“Social media influencers are not celebrities.”
Jason said it last week, and at least a couple of people repeated it in the comments.
Except…they kind of are (sorry, Jason!)
True, the paparazzi aren’t chasing Scoble, Arrington, et. al. around Silicon Valley. (Aside:Â although that would make a fairly awesome humor video…)Â But in their sphere of influence, they’ve achieved a level of notoriety and attention that equates to celebrity.
Admit it, social media geeks.Â All altruistic talk about authentic conversations and community building and the greater societal good aside, some part of your motivation in getting into this tilt-a-whirl of web 2.0 crazyness is the idea you, too, could someday be a Social Media Rockstar. You may not admit it to anyone else.Â You may not even admit it to yourself.Â But at this point, social media is still a fairly small pond–and you’re a fish with growth potential.
I’m reminded of Seth Godin’s recent offering, The Dip.Â Â He says it’s not enough to be good at what you do.Â To succeed and push past “the dip,” you need to be the Best in the World. But “the World” in this context is “your World,” and that may mean “the World of Seattle independent coffeehouses” or “the World of online community managers.”Â Or “the World of social media.”
In other words, to really succeed, you need to be a Rockstar at whatever you do.
It turns out that it’s only natural that social media creates notable, personality-driven leaders and influencers.Â It’s social media, after all, and that makes it intrinsically personal.
Social media has radically lowered many of the technical and financial barriers to being seen and heard at a national or international level.Â But to rise above the cacophony of voices from all the other people who’ve recognized that, you have to have something really compelling to say and you have to say it in a way that resonates with a large number of people.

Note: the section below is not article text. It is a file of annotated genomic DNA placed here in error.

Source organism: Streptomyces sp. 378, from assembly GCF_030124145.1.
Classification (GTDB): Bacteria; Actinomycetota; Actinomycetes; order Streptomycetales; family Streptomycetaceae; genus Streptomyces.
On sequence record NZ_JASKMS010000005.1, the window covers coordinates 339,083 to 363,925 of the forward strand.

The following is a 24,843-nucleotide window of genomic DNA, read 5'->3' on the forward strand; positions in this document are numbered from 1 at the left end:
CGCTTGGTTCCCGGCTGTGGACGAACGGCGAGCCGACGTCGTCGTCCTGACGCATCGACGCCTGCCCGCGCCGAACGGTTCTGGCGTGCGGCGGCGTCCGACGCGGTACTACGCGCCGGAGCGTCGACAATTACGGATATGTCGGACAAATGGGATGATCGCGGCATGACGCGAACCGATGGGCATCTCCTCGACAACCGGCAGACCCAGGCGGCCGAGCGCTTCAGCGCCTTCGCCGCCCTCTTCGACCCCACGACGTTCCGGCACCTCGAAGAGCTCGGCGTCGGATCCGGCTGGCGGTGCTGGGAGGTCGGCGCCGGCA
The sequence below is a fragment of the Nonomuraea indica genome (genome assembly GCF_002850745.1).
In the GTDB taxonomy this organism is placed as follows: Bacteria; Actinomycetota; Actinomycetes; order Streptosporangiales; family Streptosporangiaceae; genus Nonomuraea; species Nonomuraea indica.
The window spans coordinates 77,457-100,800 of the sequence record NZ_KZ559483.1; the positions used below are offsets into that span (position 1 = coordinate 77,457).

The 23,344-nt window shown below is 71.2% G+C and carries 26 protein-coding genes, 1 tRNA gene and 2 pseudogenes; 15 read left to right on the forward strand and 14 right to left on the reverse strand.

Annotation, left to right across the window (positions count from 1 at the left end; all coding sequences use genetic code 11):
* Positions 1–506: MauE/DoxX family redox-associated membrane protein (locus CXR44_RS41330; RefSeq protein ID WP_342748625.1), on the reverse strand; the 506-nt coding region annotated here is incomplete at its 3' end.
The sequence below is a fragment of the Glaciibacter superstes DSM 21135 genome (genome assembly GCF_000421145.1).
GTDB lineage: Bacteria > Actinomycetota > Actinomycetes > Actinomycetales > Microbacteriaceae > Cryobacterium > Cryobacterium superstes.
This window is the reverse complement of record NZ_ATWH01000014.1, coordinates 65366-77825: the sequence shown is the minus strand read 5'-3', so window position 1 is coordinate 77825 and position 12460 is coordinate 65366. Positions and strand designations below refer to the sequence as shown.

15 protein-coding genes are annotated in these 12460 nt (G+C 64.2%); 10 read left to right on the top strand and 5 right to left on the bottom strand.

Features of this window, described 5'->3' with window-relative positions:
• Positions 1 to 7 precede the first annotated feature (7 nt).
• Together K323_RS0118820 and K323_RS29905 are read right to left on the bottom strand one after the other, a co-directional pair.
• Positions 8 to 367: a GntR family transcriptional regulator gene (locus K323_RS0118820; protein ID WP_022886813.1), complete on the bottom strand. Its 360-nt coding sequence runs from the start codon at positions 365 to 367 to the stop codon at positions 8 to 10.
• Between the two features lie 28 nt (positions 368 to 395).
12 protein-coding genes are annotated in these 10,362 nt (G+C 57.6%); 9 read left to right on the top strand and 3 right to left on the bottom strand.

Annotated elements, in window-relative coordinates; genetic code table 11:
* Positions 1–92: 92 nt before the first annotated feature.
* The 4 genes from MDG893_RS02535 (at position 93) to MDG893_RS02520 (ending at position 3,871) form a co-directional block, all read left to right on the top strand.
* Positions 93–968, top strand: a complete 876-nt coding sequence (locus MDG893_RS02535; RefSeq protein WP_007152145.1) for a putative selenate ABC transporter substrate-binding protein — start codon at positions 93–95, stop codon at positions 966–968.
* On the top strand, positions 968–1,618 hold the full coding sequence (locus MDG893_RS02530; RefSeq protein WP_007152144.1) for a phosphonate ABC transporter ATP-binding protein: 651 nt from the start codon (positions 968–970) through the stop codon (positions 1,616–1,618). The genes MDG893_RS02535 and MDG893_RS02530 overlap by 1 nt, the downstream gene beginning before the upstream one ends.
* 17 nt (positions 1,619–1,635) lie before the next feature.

However, the people who’ve figured out how to do that and who have gathered a large enough following, the Social Media Rockstars, would be naive to not recognize they have a valuable commodity on their hands.Â Influence is power, and power can be sold, bartered, and traded.
I don’t hear it articulated in quite this way often, but I get the impression that this tendency to gravitate around individual Rockstars is one of the many and sundry things that cause corporations to hesitate to get into social media.Â I think there’s a fear (and it’s probably justifiable) that social media is essentially funneling your brand through a human being to the masses, and if that human being has a massive melt down, they can take your brand down with them.Â If you make a person the “personal, human voice” of your brand to the consumer, what happens if that person leaves?
We’re still walking that dodgy line between social media folks being people who are motivated by passion to talk about stuff online, and being “talent” who are motivated to talk about stuff online by a paycheck.Â Especially since increasingly, many bloggers and social mavens are motivated by a mix of both.
But the thing about Rockstars is, they’re people with passion and creativity.Â Pushing anything, whether it’s a grassroots movement or a brand, into new territory requires a huge amount of energy, drive, creativity and passion. Those are the people you want on your team, even if they do occasionally need a kick in the ego to remind them not to get all prima donna.
You may need to sometimes remind a Rockstar that it’s not all about them, but if you do, they will usually remember it, because it’s true.Â Deep down, those altruistic or idealistic ideas are what motivated them in the beginning.Â The Rockstar thing was just the icing on the cake, because the people who are primarily motivated by the chance to be a social media celebrity will drop off the map when they realize it’s hard flippin’ work.
Now, if you’ll excuse me, I have to go practice that C chord.Â I may still be a “social media roadie” at this point, but a girl can dream, can’t she?